To be helpful, mentors need two essential qualities: wisdom and selflessness. Of the two, the latter is by far their defining characteristic. A mentor is willing to openly share insights accumulated over her lifetime for someone else’s benefit. Many people are willing to lend a hand, but only mentors will lend their brains, heart, guts and soul. Such an impressive gift of altruism should easily be recognized.

    Types of Mentors

    Mentors serve different purposes at different times and rarely does one serve them all:

    • Knowledge and wisdom give direction for a specific situation or a general line of conduct.
    • Vision and inspiration are not taught, but awakened. Mentors get sleeping giants to rise and shine.
    • Strength and courage, which we need to find and use.
    • Comfort and reassurance, which we particularly need after setbacks to pick ourselves up and go on.

    Some mentors communicate explicitly and spell out what we need to know. Others teach by example. Those need to be observed, even studied. Many individuals stand out for qualities they cannot communicate, such as charisma, empathy, leadership or charm. Then, keen observation and osmosis are our best hope to assimilate some of it.

    In the classical sense, mentors are people we look up to. However, they can also be people we vow to never become. Such “contra-mentors” should also be acknowledged as great teachers. Their antics and misdeeds can inspire acts of true greatness.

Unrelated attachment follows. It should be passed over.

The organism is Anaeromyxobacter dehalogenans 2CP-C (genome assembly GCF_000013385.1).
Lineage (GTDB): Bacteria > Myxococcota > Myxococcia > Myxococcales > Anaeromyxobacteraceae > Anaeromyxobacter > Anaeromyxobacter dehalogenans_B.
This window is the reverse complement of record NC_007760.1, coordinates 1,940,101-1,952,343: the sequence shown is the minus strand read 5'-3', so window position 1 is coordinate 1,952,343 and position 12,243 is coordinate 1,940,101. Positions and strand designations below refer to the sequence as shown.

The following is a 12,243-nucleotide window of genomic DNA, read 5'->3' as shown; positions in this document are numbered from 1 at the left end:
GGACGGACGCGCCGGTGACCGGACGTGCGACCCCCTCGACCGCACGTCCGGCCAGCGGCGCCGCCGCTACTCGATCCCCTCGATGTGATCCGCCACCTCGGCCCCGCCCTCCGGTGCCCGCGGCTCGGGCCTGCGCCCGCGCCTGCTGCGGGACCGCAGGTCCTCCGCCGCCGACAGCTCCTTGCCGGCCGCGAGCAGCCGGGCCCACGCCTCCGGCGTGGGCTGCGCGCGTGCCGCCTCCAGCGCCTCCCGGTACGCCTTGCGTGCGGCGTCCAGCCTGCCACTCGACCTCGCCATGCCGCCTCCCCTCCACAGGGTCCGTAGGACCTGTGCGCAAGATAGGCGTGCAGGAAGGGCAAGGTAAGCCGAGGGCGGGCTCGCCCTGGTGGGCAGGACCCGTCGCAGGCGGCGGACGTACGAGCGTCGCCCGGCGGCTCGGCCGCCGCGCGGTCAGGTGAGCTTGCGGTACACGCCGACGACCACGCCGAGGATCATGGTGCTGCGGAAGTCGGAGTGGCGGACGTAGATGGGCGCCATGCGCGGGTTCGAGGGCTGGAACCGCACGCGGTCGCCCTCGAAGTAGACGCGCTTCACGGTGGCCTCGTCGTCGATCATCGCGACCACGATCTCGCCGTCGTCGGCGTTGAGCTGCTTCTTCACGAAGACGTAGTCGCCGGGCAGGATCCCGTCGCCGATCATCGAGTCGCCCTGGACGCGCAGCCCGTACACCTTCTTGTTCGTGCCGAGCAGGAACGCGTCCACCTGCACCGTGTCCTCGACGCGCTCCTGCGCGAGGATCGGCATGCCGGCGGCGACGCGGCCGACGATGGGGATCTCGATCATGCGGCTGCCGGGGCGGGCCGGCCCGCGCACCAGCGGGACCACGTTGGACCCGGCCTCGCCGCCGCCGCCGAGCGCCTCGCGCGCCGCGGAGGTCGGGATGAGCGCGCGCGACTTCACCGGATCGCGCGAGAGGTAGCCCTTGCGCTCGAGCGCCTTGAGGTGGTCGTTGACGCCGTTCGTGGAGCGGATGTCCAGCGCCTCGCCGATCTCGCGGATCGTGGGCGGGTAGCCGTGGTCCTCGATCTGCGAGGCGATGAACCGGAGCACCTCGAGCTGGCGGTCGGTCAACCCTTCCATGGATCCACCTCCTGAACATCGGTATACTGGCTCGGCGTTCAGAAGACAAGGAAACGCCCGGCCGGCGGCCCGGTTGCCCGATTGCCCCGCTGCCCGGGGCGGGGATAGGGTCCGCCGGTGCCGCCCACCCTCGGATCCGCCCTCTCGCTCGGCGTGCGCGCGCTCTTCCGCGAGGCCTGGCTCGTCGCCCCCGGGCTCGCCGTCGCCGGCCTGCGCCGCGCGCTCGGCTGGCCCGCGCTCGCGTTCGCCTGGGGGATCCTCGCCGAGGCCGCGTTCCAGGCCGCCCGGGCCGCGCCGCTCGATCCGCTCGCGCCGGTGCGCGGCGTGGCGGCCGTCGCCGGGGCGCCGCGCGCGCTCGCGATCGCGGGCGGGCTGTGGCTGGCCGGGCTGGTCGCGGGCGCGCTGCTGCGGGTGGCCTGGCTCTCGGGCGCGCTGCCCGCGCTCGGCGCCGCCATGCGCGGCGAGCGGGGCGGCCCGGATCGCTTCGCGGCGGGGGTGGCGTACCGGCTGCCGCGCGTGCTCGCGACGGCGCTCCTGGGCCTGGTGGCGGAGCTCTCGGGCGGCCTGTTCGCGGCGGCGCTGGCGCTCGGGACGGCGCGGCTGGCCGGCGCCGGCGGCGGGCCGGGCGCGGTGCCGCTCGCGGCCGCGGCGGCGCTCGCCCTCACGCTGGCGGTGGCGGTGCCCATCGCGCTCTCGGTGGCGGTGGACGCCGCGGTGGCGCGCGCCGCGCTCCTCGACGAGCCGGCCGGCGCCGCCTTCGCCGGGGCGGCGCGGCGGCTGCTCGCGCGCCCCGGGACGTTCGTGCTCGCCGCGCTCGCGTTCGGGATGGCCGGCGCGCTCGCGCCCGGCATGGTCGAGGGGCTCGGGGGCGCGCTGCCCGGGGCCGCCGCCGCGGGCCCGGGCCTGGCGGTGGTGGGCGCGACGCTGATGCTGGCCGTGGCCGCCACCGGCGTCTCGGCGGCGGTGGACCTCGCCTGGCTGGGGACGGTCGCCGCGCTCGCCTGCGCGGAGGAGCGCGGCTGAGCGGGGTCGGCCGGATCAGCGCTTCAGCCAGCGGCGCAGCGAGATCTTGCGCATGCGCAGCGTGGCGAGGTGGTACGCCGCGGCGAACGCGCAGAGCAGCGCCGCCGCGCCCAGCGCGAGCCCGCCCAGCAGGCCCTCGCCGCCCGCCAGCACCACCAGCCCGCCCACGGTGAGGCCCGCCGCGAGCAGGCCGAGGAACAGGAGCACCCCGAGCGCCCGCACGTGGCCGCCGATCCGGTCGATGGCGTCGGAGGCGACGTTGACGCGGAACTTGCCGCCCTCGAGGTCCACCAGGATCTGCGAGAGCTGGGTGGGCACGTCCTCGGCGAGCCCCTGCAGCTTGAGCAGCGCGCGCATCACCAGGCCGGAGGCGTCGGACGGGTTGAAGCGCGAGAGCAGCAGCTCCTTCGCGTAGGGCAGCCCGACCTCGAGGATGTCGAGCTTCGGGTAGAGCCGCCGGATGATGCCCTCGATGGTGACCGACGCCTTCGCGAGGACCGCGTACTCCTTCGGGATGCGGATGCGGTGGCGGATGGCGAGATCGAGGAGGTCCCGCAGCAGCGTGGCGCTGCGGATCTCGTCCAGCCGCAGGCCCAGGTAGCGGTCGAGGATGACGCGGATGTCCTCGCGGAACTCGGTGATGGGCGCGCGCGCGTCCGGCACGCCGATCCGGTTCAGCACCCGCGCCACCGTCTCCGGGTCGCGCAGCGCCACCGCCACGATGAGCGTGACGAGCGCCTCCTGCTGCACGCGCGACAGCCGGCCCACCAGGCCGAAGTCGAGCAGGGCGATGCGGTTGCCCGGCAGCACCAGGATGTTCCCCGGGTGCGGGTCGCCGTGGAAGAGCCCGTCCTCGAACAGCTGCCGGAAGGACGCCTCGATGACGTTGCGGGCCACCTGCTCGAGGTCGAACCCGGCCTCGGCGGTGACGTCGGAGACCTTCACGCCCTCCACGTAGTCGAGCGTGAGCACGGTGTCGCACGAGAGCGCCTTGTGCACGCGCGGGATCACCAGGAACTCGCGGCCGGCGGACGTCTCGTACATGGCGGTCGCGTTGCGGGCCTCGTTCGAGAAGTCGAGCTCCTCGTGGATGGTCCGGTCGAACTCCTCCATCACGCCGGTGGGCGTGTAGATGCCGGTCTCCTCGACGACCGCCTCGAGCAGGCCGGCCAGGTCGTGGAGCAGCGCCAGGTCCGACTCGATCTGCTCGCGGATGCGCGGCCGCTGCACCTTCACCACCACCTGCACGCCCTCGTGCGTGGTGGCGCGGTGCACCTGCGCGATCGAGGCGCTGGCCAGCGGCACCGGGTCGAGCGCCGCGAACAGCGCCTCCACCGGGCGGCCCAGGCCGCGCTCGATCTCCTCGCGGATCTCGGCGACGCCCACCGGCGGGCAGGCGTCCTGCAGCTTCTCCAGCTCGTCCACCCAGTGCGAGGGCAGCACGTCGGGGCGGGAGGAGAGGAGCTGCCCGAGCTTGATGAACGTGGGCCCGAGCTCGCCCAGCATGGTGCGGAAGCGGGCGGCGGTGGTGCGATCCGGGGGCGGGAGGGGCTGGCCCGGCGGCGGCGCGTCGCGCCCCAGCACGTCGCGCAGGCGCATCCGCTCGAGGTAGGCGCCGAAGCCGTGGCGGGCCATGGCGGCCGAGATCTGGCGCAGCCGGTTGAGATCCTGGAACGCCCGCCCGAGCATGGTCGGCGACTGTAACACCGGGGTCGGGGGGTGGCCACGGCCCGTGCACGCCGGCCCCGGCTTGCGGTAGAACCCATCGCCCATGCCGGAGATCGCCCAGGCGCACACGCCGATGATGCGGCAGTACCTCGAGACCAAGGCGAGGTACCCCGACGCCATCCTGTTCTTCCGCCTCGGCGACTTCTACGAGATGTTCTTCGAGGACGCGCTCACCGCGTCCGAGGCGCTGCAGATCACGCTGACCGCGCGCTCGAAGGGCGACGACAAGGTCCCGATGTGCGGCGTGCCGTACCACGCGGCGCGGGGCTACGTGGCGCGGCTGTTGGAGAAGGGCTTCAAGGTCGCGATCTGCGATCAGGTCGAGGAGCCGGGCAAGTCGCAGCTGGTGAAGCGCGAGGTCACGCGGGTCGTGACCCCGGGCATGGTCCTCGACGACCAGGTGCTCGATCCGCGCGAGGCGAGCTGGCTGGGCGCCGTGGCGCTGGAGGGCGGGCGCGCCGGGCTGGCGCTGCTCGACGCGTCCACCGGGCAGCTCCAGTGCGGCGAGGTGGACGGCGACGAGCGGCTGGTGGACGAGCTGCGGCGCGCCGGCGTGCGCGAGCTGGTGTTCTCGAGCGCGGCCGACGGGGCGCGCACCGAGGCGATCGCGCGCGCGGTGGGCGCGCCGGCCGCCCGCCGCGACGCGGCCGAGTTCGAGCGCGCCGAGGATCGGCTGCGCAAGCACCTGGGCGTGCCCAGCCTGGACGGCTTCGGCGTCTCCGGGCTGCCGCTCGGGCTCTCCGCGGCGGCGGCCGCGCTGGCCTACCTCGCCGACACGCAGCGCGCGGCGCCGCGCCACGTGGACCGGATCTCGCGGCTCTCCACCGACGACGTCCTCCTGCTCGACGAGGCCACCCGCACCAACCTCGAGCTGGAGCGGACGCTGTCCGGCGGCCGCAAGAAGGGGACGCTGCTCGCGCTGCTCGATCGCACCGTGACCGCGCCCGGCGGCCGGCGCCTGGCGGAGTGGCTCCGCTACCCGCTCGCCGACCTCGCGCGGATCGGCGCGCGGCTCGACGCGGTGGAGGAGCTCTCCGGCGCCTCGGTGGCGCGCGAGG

Ongoing Need

    The travails of professional life continuously seek to teach us how to handle them. Consequently, regardless of age, CPAs should remain open to growth. With that in mind, we should all be able to name current mentors as easily as past ones.

    A vast and dynamic world leaves us no choice but to remain mentees. Changing technology, demographics and generational attitudes alone require it. New approaches, functions and views for the CPA profession also bring about a need for continuous professional development.

    Professional groups, such as the AICPA, provide many resources to outfit professional journeys. For example, the AICPA Women’s Initiatives Executive Committee created a mentoring guide (PDF). Specialized communities, such as the Personal Financial Planning section, offer the resources to adapt to the broadening role CPAs play. AICPA networking groups offer the opportunity to share insights with colleagues. Advanced credentials for CPAs, such a Personal Financial Specialist, open the doors to a community of specialized peers who can guide us to new horizons.

    Conclusion

    Becoming a CPA is only the starting point to navigating a vast professional landscape. Ultimately, the path we follow is shaped by the paths we cross. And, the benefit of our encounters occurs as we open ourselves up to it.

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    Jean-Luc Bourdon, CPA, PFS is a wealth manager with Walpole Financial Advisors, LLC (WFA) in Goleta, CA. His opinions and comments expressed within this column are his own and may not accurately reflect those of WFA. This information is being provided for informational purposes only and does not constitute investment or tax advice. Nothing in these materials should be interpreted as implying the performance of any client accounts or securities recommendations. Bourdon volunteers as financial literacy advocate. All members of the AICPA are eligible to join the PFP section. For CPAs who want to demonstrate their expertise in this subject matter apply to become a PFS Credential holder.